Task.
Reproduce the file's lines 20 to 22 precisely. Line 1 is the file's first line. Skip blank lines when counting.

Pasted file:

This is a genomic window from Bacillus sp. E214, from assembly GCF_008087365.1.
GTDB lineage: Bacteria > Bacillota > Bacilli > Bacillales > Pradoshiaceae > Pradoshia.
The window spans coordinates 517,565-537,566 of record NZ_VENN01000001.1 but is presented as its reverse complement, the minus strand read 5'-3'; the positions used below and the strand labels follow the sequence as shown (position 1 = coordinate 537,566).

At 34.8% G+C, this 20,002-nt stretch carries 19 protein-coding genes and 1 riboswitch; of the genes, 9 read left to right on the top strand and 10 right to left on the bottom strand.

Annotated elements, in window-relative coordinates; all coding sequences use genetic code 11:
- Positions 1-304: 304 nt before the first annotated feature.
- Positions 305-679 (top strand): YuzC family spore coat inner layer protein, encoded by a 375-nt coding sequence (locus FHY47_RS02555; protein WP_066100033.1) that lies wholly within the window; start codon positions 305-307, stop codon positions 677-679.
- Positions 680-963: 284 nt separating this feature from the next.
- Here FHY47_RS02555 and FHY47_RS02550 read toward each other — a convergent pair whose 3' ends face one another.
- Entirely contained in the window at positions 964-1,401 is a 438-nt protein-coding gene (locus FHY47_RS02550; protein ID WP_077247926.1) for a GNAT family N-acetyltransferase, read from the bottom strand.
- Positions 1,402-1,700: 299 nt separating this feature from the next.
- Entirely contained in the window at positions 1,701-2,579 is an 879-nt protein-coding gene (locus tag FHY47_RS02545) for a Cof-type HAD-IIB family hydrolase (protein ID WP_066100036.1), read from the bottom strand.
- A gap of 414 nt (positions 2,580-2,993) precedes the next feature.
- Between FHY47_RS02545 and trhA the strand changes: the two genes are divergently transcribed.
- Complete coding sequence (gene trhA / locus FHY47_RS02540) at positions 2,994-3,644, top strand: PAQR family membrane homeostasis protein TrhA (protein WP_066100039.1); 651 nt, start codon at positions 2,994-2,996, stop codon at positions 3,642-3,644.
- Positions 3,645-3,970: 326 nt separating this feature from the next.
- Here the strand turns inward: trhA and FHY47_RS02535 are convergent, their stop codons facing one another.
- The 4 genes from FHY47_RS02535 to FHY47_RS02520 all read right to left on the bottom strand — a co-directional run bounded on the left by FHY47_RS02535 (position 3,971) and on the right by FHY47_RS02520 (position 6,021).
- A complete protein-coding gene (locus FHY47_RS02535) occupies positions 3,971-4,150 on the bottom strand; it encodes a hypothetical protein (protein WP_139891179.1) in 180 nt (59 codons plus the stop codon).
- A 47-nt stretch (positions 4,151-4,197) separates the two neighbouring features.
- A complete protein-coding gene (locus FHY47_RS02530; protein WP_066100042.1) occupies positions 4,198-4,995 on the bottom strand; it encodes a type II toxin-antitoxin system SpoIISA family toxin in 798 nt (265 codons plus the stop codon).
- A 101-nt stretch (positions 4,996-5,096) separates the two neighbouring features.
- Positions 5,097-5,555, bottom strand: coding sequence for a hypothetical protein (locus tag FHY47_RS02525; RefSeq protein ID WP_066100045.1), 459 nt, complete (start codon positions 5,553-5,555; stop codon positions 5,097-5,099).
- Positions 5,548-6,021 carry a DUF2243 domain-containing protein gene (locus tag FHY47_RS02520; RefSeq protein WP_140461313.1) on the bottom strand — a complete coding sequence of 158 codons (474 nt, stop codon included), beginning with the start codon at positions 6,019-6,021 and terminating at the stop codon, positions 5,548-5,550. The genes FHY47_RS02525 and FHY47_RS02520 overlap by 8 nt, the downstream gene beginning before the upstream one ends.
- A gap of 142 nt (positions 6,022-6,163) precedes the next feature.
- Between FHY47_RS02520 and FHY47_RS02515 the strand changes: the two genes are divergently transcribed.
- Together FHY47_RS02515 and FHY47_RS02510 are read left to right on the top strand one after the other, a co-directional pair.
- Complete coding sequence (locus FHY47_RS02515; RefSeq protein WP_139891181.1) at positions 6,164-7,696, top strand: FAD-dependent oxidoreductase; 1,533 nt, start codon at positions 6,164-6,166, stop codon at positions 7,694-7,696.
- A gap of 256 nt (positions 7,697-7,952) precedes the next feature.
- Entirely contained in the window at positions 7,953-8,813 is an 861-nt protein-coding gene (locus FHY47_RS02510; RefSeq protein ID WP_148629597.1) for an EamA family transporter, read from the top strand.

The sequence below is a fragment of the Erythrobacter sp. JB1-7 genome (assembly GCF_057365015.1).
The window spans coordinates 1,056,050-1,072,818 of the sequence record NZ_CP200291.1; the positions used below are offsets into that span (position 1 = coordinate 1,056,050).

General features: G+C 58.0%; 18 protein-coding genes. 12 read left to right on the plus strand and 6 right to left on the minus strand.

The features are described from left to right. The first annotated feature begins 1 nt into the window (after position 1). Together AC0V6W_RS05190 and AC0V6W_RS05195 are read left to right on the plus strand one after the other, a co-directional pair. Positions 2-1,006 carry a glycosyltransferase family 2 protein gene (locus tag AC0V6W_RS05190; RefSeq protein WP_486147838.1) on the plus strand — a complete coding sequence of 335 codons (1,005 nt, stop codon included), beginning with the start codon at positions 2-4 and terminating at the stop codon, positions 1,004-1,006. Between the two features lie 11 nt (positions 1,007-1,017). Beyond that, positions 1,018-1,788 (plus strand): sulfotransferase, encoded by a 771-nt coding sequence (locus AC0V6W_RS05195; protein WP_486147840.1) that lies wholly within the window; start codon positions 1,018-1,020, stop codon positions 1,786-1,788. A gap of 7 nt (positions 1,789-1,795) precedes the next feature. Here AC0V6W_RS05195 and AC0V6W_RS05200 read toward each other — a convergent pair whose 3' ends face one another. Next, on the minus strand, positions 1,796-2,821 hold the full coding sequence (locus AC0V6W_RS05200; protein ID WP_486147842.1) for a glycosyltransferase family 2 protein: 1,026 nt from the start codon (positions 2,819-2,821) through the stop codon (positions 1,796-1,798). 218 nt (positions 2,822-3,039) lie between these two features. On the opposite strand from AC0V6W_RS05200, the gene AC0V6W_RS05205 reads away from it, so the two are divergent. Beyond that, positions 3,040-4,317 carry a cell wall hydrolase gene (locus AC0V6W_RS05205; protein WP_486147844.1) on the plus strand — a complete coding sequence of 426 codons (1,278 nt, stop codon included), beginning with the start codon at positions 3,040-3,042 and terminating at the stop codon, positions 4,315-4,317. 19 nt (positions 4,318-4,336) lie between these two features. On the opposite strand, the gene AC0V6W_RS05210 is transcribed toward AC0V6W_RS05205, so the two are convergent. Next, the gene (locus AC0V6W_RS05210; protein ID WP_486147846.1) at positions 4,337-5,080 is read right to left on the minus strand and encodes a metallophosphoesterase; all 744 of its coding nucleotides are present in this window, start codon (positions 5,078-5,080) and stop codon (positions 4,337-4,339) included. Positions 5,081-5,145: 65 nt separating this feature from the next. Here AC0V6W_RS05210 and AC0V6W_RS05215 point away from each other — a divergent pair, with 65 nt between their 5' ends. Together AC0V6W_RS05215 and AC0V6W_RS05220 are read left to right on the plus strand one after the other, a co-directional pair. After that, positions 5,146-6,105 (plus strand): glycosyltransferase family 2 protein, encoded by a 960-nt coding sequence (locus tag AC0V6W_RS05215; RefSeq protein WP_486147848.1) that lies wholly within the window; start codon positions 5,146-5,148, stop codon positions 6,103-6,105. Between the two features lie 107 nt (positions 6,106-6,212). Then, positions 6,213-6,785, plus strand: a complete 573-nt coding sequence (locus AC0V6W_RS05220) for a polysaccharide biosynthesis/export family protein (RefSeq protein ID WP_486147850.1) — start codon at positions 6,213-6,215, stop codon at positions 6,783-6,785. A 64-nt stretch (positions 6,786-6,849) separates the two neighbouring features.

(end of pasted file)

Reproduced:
- A 47-nt stretch (positions 4,151-4,197) separates the two neighbouring features.
- A complete protein-coding gene (locus FHY47_RS02530; protein WP_066100042.1) occupies positions 4,198-4,995 on the bottom strand; it encodes a type II toxin-antitoxin system SpoIISA family toxin in 798 nt (265 codons plus the stop codon).
- A 101-nt stretch (positions 4,996-5,096) separates the two neighbouring features.